Chao Chow and Swatow Railway

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Chao Chow – Swatow Railway
Locale Guangdong Province, P.R. China
Dates of operation 1903–1939
Track gauge 1,435 mm (4 ft 8 12 in) standard gauge
List of stations
I-Chi, a.k.a. Yee Kai(Yixi; 意溪)
Chao-chow(Chaochou; 潮州)
Feng Chi, a.k.a. Pang-Khoior Fong Kai(Feng- xi; 楓溪; 枫溪)
Fou Yang, a.k.a. Phuie or Fow Yong(Fuyang; 浮洋)
Kuan Chow(Guanchao; 鹳巢)
Tsai Tang, a.k.a. Tsua Tung(Cai Tang; 彩塘)
E- Bue(Hua-mei; 華美; 华美)
Ampow, a.k.a. Am pou(Anbu; 庵埠)
Swatow(Shantou; 汕頭; 汕头)

The ChaoChow–Swatow Railway or "Chao-Shan" railway was a privately financed and constructed standard gauge railway which ran between Chaochow (pinyin: Cháozhōu, 潮州) and Swatow (pinyin: Shàntóu, traditional Chinese: 汕頭, simplified Chinese: 汕头) in Guangdong Province between 1906 and 1939.[1][2]It's also the first line entirely financed and managed by Chinese merchants.


As early as 1888 the British trading company Butterfield and Swire had sought to build this railway but were unsuccessful in gaining permission. In late 1903 a group of affluent overseas and Hong Kong Chinese, headed by Cheong Yuk Nam (pinyin: zhāng yù nán, 张煜南), invested a total of $300,000 and registered the Chao Chow and Swatow Railway Company with the Chamber of Commerce in Peking (Beijing) and also under Hong Kong laws. Cheong, who was Director-general of the company, had amassed a fortune from sago plantations in Sumatra and from other enterprises in Penang and South China. He was assisted by another prominent businessman, Lim La Sang (pinyin: lín wéi chāng 林为倡), who was appointed Managing Director. Lim, a Fukienese, had been educated in Hong Kong and had then made a fortune as a leading tea merchant in Formosa. In 1904 the contract for construction of the project was awarded to Japanese trading company Mitsui Bussan Kaisha for which Lim himself was an agent.[3]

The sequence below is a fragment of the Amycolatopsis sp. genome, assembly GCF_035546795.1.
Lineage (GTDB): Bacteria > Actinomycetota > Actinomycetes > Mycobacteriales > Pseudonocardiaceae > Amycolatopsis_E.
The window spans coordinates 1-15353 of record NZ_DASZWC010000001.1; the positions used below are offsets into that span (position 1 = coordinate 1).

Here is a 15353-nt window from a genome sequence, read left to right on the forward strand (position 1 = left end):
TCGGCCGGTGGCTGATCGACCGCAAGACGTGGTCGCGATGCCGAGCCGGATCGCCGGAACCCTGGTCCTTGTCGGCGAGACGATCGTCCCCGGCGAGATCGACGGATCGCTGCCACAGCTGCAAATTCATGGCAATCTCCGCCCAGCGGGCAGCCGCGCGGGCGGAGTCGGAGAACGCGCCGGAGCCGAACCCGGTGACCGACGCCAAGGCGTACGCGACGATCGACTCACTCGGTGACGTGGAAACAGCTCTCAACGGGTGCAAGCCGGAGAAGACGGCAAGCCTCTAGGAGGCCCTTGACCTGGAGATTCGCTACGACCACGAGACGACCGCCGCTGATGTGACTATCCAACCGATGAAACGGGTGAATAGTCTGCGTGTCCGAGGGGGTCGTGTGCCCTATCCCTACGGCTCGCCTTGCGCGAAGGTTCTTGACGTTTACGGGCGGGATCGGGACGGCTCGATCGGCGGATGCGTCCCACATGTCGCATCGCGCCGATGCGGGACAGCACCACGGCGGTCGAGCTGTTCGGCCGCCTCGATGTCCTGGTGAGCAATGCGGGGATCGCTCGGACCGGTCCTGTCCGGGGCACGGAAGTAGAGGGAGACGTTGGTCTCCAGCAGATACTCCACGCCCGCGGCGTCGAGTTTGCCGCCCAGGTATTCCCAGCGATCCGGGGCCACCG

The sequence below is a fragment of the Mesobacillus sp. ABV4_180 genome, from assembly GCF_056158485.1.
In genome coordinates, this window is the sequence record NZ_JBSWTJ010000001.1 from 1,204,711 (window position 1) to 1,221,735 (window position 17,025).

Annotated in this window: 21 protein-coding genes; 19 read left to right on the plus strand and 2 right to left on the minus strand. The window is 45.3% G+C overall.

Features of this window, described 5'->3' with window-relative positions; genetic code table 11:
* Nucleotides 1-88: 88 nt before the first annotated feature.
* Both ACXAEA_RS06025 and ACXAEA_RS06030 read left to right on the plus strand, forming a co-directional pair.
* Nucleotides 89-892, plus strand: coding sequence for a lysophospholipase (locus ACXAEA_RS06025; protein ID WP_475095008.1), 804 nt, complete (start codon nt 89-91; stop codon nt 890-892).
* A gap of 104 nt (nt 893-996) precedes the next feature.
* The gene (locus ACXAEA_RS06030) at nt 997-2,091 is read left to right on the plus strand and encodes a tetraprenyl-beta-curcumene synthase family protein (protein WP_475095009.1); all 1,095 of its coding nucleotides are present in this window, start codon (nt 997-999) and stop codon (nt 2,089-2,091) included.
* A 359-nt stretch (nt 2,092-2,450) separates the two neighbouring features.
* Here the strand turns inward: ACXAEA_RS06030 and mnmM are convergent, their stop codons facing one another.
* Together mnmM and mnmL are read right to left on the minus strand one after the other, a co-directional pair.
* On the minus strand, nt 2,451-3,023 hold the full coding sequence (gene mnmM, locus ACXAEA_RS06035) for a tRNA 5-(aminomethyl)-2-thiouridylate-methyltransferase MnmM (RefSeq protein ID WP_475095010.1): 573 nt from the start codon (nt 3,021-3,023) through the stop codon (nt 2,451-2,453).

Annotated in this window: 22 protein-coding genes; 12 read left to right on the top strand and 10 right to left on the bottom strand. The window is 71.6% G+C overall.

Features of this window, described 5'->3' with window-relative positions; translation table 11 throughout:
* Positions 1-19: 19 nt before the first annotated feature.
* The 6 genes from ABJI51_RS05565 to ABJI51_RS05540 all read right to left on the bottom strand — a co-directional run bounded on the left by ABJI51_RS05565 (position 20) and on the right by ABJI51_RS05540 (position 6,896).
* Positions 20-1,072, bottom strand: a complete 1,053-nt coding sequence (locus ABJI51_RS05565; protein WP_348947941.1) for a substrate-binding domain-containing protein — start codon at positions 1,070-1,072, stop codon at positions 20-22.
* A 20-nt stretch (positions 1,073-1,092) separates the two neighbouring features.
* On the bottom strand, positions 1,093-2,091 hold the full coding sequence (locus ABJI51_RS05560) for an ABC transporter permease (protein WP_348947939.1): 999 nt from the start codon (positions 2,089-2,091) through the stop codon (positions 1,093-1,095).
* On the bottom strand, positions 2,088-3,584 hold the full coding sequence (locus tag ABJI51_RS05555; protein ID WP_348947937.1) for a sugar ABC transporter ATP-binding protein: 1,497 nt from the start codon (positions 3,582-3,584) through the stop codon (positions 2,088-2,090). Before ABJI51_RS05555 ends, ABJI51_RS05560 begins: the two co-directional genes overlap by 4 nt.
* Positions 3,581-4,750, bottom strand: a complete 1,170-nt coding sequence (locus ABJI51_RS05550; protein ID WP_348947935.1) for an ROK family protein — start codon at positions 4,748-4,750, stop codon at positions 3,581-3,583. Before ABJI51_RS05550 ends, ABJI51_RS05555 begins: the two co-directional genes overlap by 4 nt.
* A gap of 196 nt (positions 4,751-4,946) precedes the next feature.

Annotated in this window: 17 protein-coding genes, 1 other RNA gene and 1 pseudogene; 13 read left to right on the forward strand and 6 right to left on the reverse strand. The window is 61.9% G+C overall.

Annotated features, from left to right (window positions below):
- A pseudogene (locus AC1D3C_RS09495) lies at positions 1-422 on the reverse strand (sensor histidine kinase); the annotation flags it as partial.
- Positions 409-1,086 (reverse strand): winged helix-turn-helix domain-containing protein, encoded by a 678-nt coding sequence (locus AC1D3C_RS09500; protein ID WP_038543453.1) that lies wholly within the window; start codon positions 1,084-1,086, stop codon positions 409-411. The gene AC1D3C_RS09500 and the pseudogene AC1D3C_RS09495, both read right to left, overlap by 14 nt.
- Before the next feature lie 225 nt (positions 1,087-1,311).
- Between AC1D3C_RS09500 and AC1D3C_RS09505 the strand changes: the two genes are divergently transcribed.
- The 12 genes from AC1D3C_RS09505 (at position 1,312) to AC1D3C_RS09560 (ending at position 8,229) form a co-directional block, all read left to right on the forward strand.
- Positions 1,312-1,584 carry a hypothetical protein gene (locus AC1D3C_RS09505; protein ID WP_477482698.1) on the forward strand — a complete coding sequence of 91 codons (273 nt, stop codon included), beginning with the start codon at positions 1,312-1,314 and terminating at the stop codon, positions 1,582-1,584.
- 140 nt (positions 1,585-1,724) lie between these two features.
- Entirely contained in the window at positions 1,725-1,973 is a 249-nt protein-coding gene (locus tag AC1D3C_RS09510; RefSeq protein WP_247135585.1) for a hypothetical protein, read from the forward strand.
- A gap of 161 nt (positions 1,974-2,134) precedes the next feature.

Construction commenced in 1904 under the direction of a Japanese railway engineer Kennosuke Sato (佐藤謙之助). The 39 km (24 mi) line to Chao Chow was completed and opened to traffic on November 16, 1906.

In 1908 a short branch line of just over 2 kilometres (1.2 mi) was extended beyond Chao Chow to the river frontage at I-Chi, a.k.a. Yee Kai (pinyin yì xī, 意溪), in order to earn revenue from freight traffic when the low river prevented navigation by boat.[1][3][4]

Early operation[edit]


The railway’s senior operations staff, including the drivers and guards, were all Japanese employees, with Chinese staff engaged on less important functions. This situation endured until the railway was eventually taken over by Chinese National Railways in the 1920s. The railway company imported three 2-6-2 tank locomotives from the American Locomotive Company (Brooks plant) and 24 carriages of corridor plan were manufactured in Japan.[5]

Demise of the railway[edit]

The railway ceased operations in 1937 when spreading Japanese hostilities prompted the Ministry of Railways to order that this railway and several other lines should be dismantled for strategic reasons. The tracks were pulled up and track bed replaced by a motor vehicle road. The dismantled parts and locomotive equipment were reportedly reused for the construction of the Hunan - Kwangsi (Guangxi) railway as part of the Nationalist Government's "strategic retreat" to the interior of China which was ordered by Chiang Kai-shek (Jiang Jieshi).[6]


  1. ^ a b The China Year Book 1929-30, edited by H.G.W. Woodhead, published Tientsin 1930
  2. ^ China's Struggle for Railroad Development by Chang Kia-Ngau, New York 1943
  3. ^ a b Twentieth Century Impressions of Hongkong Shanghai & Other Treaty Ports, edited by A. Wright, London 1908
  4. ^ The Far Eastern Review, January 1908
  5. ^ The Far Eastern Review, November 1909
  6. ^ China’s National Railways by H.J. von Lochow, Peiping 1948